So you do the name server lookup through the command prompt and you get an answer saying that the address of this website is 37.et cetera.
Now very important part, which will help you later on in the training. What happens when you type in this address into your browser? So forget about the domain name. No www.edri.org. But if you type that number into your browser, you'll get to the website.
Remember the part when we were discussing blocking about 20 minutes from now.
So we have two things now. Remember I have the IP address from my machine through the Windows interface and I have the IP address of the web site which we found through the name server lookup.
So how do these two talk? How do they communicate? Any idea what this is? It's a prize. It's not a ball. I think we will 'have to bring our prizes back home at the end.
This is the Internet. From a million miles high point of view. If's the connection of all the networks. It's properly mapped. The colors are the regions. So you see regions are not necessarily grouped together because somebody from British telecom could connect easier to a location in Canada or South America than to central Europe. So this is what the Internet looks like.
You see interesting things like there is very specific concentrated bubbles. There are areas here, and you can't see that, but the slides will be available later on. But if you look at this area, it's almost closed off from anything else. So why would somebody want to connect to the Internet but not really? Why wouldn't you want to be somewhere here and have a thousand connections in all directions? Because these guys might be in military network. And they typically are not too keen on having too many gates and doors to the rest of the world. Or a large academic research institute that is using millions of IP addresses to lay a sandbox. And they have no need to have all of those communicate to the outside world. So it is an interesting picture. And very specific things tell a story.
Let's zoom in here. I already spoiled that one. This is a stand-alone network. In some areas, you see multiple connections. You see blurred networks that are almost interwoven or they are not really stand-loan. So what's the importance of those nodes?
When Nina told you the story, we basically assumed that the whole telecom layer from the elevator shaft cables to the street to the railway/road lines belonged to one entity, which is of course not the case. You have hundreds of thousands of communication providers. You have a couple of thousand large ones. You have a few dozen giant ones in Europe, which is telecom, Deutsche Telekom and all the small ones. They need to connect those networks and the more connections those get works have, the stronger this becomes.
So, your network becomes more resilient based on the number of connections that you have to other networks. So resilience is one. It's stronger. U. more options. If something goes wrong, you can go find another way to your destination.
Secondly, it's also cheaper. When I started working in the Internet industry, I started working for a young Belgium ISP. It was called in-net unit. Half of our traffic that went through an other Belgium network, went from Belgium to the UK, to the U.S. where it got connected to a network from another alternative operator, one of our competitors, was sent back to the UK to Belgium to be delivered on the incumbent's network telecom. When I send an email at that time to my neighbor, the guy physically living next door to the house, the email traveled for, wow, roughly 12,000 miles? These days it's much better. Because we have more connections, connections are more local. And these connections, when they're formally structured and they're multi-peered so more than two people connecting to networks are called Internet exchanges. And the more you have of those, the better. It's the reason why the digital economy and in Europe and North America is much more developed than in Developing Countries.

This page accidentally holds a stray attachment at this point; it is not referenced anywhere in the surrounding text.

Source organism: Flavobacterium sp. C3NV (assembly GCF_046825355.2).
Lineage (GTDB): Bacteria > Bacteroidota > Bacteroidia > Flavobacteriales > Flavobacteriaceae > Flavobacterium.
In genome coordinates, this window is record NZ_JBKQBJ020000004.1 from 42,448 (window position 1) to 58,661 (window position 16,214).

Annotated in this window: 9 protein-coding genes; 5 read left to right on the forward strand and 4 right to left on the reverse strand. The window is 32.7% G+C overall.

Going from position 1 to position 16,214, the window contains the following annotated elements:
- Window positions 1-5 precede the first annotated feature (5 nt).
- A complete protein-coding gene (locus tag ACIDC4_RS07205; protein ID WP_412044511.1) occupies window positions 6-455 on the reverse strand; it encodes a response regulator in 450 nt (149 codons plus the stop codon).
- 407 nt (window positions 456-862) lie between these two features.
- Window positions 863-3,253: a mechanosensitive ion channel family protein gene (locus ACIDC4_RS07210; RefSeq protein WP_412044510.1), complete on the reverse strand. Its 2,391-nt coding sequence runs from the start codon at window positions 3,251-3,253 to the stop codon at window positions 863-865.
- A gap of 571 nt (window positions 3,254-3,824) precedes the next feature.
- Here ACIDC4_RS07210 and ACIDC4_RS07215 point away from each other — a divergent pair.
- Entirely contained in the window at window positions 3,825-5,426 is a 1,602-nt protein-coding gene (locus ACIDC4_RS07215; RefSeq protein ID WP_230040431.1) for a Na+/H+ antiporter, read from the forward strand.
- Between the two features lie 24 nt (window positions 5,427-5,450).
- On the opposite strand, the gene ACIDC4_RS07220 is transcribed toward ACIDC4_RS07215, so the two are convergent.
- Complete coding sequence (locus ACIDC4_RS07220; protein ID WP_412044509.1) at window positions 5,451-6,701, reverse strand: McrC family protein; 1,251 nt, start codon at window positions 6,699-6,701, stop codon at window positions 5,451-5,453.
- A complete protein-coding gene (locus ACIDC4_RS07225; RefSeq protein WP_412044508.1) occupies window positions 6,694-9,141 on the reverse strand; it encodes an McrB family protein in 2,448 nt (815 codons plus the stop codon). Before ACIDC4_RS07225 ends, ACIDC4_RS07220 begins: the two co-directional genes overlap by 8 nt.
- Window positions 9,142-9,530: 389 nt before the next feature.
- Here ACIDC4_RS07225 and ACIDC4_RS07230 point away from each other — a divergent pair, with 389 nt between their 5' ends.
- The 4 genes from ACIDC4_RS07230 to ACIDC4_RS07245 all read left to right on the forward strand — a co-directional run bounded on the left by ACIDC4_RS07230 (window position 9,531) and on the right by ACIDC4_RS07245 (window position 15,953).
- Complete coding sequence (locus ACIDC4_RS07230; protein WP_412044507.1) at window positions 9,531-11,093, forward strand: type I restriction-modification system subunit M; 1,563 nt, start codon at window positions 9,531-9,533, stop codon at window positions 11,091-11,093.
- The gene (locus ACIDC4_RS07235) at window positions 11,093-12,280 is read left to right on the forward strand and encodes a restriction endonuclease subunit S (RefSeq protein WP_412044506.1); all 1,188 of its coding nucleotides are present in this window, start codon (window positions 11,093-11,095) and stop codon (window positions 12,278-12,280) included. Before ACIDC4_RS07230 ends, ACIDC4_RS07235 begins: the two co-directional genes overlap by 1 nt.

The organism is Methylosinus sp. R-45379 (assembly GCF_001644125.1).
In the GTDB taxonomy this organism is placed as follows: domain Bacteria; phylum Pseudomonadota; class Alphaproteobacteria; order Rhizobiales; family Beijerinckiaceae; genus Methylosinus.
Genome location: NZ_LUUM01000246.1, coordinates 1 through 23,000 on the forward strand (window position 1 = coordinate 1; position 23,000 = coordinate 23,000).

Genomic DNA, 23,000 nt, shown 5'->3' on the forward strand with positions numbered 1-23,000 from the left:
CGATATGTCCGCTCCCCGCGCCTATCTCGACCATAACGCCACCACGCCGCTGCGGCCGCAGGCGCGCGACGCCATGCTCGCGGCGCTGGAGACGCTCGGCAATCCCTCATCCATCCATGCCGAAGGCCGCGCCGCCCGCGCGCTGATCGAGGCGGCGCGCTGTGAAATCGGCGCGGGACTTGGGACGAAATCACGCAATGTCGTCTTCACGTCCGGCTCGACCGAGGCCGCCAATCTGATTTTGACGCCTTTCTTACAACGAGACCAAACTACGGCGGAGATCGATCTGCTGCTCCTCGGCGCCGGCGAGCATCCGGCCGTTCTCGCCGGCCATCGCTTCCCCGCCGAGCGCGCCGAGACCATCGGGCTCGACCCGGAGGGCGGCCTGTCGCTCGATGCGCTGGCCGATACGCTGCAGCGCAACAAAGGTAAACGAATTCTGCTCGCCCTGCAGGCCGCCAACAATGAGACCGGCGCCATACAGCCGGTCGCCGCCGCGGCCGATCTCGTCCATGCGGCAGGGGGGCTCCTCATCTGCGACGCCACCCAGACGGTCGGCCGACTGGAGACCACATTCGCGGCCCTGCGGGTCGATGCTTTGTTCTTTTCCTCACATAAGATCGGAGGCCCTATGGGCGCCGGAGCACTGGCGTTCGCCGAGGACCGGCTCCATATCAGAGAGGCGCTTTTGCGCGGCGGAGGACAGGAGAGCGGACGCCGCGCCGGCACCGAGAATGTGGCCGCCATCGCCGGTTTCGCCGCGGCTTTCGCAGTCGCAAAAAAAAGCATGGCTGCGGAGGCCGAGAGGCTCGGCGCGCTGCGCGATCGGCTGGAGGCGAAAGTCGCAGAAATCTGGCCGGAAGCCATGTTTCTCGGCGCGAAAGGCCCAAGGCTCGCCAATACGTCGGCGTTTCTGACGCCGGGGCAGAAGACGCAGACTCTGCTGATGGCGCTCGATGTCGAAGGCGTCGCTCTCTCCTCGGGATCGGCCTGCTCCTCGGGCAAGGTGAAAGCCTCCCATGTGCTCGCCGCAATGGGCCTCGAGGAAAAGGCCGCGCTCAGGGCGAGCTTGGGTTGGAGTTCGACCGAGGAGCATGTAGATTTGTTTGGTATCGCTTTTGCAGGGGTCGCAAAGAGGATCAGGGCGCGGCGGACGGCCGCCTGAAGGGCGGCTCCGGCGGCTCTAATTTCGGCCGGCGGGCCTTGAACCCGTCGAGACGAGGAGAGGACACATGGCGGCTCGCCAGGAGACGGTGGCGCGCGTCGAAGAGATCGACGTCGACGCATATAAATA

And it's getting better, but it hasn't been too long that most of the African traffic went to the U.S. and back that most of the traffic in the Pacific Ocean went to the U.S. or to Australia and back rather than being held locally.
So stronger networks are cheaper. You don't have to buy as a carrier traffic that flows across the Atlantic.
This is what it looks like, an Internet exchange point. It's a German one. I think this is a picture from their Frankfort location.
Imagine a room where all the ISPs and telecoms have their own coverage roughly, some share because it's cheaper and they pay together for security and air conditioning and electricity. And that in the middle of the room they physically pull their cables from one cabinet to the other. And that's how they're connecting to the network. They are adding security layers to it. And these Internet Exchange Points you have them in every European country and most European countries you have more than one. The tiny country like Belgium have four in the meantime. So they are extremely useful. They are the crossroads of the Internet.
And since they've done a really successful job in working smoothly, nobody has heard from them, which is the way that they probably want it.
This, one of the important things is that is currently going on is the NES-- it's an interesting discussion on what parts of that are considered to be critical infrastructure? How can the different actors in the Internet improve if possible what they've already been doing? What are the risks? And what are the advantages of communicating on threats and vulnerabilities?
So plenty of interesting questions, but I think if's interesting to put a policy placeholder there.